Shawntinice Polk

Chances are, you’ve already heard about the tragic, sudden death of Shawntinice Polk, a star basketball player from the University of Arizona.
I heard the news as soon as I sat down at my desk today, and needless to say, I’m shocked, stunned, everything. According to the Associated Press, Polk collapsed at the McKale Center in Tucson on Monday morning. Apparently, she hadn’t been feeling well.
If you follow hoops as religiously as I do, you know all about the 6-foot-5 Polk. She was named the Pac-10 Freshman of the Year in 2002-03 and was an All-Pac-10 player three years in a row.
But when I think about Polk (or Polkie, as she was known in hoops circles), I’m brought back to a winter night at Arco Arena in 2001. Amador Valley High School was facing Hanford, Polk’s former stomping grounds, with the California Interscholastic Federation Division II state championship on the line.
I remember talking with former Amador Valley coach Elizabeth Stanley before the game and asking her how on earth the Dons were going to stop Polk. Stanley knew it was going to be tough.
Here’s what she said at the time, “We have to keep the ball out of Polk’s hands. She can’t score if she doesn’t have the ball. All we can do is put together a plan and hope it works.”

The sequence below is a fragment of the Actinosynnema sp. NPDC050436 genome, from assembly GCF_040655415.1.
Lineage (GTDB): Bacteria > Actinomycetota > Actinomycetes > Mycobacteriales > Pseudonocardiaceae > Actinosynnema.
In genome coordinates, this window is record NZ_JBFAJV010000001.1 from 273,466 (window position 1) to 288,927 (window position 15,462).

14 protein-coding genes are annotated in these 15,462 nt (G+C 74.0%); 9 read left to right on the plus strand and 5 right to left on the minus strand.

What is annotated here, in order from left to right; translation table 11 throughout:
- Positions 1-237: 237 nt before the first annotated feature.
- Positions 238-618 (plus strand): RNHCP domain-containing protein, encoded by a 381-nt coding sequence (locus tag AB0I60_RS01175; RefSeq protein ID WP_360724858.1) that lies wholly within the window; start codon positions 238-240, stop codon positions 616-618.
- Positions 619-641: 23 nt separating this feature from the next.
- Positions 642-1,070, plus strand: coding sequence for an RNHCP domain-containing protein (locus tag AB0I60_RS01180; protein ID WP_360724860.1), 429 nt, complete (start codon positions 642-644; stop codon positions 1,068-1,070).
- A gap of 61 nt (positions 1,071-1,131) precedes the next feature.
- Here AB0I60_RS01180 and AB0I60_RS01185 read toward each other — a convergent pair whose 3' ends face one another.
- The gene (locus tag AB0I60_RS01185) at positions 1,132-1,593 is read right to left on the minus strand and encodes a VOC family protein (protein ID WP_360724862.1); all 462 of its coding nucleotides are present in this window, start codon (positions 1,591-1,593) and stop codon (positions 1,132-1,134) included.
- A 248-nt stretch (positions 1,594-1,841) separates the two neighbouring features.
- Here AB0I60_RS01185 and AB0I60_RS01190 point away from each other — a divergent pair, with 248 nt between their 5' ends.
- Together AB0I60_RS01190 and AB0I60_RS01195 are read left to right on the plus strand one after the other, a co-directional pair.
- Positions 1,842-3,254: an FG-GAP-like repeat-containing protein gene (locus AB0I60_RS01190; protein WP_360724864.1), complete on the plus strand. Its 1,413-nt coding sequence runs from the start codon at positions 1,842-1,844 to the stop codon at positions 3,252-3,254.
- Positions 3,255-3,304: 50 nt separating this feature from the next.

Amador Valley, normally a man-to-man team, dropped into some zany zone to deal with Polk. For the most part, Stanley’s strategy worked. The Dons held Polk to 12 points, but Hanford had too many weapons.
Berkeley wasn’t so lucky. That same season, Polk dropped 20 points, 13 rebounds and four assists on the Yellow Jackets at the Acalanes Shootout. That was my first introduction to Polkie. To put it mildly, I was impressed. After the game, I wandered over to former Berkeley forward Sabrina Keys, who had the misfortune of guarding Polk.
Keys laughed as she saw me approaching. I think her comment sums things up perfectly.
“I just kept asking her, ‘Why are you doing this to me?’”
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  • Danielle

    Thank you for paying tribute to Polkie. I don’t think there was enough coverage. Her death is so much more important than hihgh school sports. It is a real tragedy. She was so young and talented. She had such a bright future ahead of her. From what I hear, she was a good kid.